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The choice is sustainable development | Updated: 2013-03-26 15:17

China has set itself on a path of economic restructuring

"China, along with the United States, Europe, India and Japan, will become the five engines of world economic development, forging ahead side by side," said Justin Yifu Lin, a member of the National Committee of the Chinese People's Political Consultative Conference (CPPCC) and former Chief Economist of the World Bank. On more than one occasion he expressed confidence that China would likely outstrip the United States and Europe to become the world's largest market by 2030.

Although Lin's prediction is backed by other global economists, the "Coming Collapse of China" view has also been widely propagated across the world. Western media has even paralleled the hard landing of China's economy with the deteriorating eurozone debt crisis, aggravating US debt problems, Middle East turmoil and Britain's withdrawal from the European Union as the five major threats to the world's economic recovery in 2013.

Will China become an engine for or a threat to the world economy? Things have never been more uncertain since the country began opening up to the outside world.

A rapid rise

In the past three decades with a market economy in place, China has registered an average growth rate of 9.8 percent, and is second to the United States in overall GDP.

As British economist Angus Maddison calculated, China's GDP accounted for 32.9 percent of the world total in 1820. Beginning in that century, however, China began to lag behind Western countries as the latter continued to industrialize. In 1978, China made up only 4.9 percent of the world's total GDP. But by 2010, China replaced Japan as the world's second largest economy and topped the world in exports.

Wu Jinglian, a renowned economist and a member of the CPPCC National Committee, believes credit should go to the entrepreneurship that followed the establishment of a market economy. When the new market system began to take shape, the long-repressed and huge potential for productivity was gradually liberalized, propelling China to achieve rapid economic growth.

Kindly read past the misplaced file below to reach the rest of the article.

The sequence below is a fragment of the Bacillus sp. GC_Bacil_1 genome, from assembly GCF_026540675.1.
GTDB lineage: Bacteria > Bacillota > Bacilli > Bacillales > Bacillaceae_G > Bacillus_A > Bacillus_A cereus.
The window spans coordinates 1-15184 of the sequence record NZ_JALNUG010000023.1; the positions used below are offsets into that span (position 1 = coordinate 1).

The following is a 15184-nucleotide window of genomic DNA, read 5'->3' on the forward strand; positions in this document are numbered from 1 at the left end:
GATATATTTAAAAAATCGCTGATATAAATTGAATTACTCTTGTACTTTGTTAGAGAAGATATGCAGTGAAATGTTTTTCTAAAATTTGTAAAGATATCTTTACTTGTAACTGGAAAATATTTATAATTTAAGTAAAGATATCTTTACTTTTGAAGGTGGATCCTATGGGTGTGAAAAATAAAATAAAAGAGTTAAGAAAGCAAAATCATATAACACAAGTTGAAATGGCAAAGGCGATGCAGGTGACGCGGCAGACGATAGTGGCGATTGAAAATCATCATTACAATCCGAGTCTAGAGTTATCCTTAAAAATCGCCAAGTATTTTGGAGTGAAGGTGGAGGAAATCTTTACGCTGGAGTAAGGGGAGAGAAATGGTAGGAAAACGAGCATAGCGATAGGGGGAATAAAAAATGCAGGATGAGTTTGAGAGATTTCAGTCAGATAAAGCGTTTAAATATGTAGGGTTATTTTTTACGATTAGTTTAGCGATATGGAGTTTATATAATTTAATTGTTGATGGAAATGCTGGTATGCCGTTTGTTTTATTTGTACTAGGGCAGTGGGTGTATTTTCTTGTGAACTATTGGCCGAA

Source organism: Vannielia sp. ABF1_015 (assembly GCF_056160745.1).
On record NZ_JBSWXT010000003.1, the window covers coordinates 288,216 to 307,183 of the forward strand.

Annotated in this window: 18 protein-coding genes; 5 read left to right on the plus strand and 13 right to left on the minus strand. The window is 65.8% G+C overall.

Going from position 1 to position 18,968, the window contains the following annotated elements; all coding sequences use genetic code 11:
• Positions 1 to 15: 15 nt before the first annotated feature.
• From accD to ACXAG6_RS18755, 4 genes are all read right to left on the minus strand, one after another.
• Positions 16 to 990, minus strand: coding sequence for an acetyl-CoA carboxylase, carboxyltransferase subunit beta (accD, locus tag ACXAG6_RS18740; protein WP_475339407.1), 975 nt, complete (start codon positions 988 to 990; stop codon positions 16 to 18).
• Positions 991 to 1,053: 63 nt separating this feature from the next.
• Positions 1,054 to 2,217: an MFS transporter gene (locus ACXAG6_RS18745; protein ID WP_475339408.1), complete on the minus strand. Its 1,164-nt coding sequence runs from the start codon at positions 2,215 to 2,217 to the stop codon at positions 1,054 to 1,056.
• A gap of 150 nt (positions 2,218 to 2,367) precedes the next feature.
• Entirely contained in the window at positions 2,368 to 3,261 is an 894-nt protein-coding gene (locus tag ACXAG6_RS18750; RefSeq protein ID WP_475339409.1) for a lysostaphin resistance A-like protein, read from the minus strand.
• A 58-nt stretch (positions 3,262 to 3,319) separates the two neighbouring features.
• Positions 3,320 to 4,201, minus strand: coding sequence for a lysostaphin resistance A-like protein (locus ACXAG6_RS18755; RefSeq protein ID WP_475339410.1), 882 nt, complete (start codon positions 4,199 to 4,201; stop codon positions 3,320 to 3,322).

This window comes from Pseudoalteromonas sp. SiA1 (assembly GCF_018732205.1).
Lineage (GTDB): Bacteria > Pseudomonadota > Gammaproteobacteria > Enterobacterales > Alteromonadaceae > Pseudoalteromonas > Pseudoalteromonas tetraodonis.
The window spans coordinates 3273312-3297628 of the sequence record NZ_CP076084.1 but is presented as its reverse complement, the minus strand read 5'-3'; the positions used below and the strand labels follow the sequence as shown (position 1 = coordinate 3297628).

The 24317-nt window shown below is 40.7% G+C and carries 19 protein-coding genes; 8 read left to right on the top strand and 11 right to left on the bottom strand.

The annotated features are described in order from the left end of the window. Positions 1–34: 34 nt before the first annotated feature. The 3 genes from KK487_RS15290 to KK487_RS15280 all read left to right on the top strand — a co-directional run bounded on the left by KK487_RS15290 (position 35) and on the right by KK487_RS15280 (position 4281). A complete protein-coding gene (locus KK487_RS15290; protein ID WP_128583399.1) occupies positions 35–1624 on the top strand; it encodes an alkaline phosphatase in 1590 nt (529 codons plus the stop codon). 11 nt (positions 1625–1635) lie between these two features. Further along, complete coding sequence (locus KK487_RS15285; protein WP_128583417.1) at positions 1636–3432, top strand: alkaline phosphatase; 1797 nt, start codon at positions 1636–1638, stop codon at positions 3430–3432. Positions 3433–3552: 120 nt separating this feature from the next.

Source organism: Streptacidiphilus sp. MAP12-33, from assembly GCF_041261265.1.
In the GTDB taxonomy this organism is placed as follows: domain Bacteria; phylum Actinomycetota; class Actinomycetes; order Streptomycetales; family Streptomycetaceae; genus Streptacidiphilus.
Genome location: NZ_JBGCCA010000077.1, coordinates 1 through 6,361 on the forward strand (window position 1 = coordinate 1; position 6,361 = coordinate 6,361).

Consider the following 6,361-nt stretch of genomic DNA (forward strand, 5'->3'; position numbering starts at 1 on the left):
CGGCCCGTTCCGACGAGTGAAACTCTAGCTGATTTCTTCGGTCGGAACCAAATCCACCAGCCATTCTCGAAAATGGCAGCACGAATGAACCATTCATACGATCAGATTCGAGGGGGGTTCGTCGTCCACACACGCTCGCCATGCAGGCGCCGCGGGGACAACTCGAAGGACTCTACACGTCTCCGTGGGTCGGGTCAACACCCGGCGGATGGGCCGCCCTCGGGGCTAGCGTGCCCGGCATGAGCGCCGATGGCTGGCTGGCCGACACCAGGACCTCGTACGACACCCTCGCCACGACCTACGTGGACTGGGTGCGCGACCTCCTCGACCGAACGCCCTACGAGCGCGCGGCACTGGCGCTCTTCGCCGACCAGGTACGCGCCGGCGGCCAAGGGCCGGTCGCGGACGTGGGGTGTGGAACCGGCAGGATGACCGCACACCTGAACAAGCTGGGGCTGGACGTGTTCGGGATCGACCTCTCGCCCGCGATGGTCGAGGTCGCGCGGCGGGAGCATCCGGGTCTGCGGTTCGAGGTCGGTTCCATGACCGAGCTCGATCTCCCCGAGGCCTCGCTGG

Wu's view echoes that of Liang Xiaomin, a professor from Beijing Technology and Business University. Liang noted that the household contract responsibility system, which was carried out in rural areas when China began reform and opening-up, laid a foundation for further reforms and economic development. The emerging of numerous private businesses has injected tremendous vigor into China's economy, contributing 60 percent to China's GDP.

Since entering the new century, the soaring economic strength has created a propitious environment for technological innovation, which has in turn added to the country's economic vitality. Moreover, attention has also been given to the improvement of the legal system, such as the promulgation of Property Law and Patent Law. For all these reasons, Liang also expressed strong confidence in China's economy.

Li Daokui, a professor from Tsinghua University and a member of the CPPCC National Committee, expressed a similar viewpoint. Li held that there were two major driving forces for further economic growth. One is the huge consumption potential of a large population, the other is the constant investment in infrastructure projects during the process of urbanization and changes in people's lifestyle.

Chinese features

With constant economic expansion, high GDP growth has become increasingly difficult to obtain. The lowest growth rate that China experienced since 1999 was 7.8 percent. In this sense, people tend to believe China will maintain a moderate growth rate ranging from 7 percent to 8 percent in the future.

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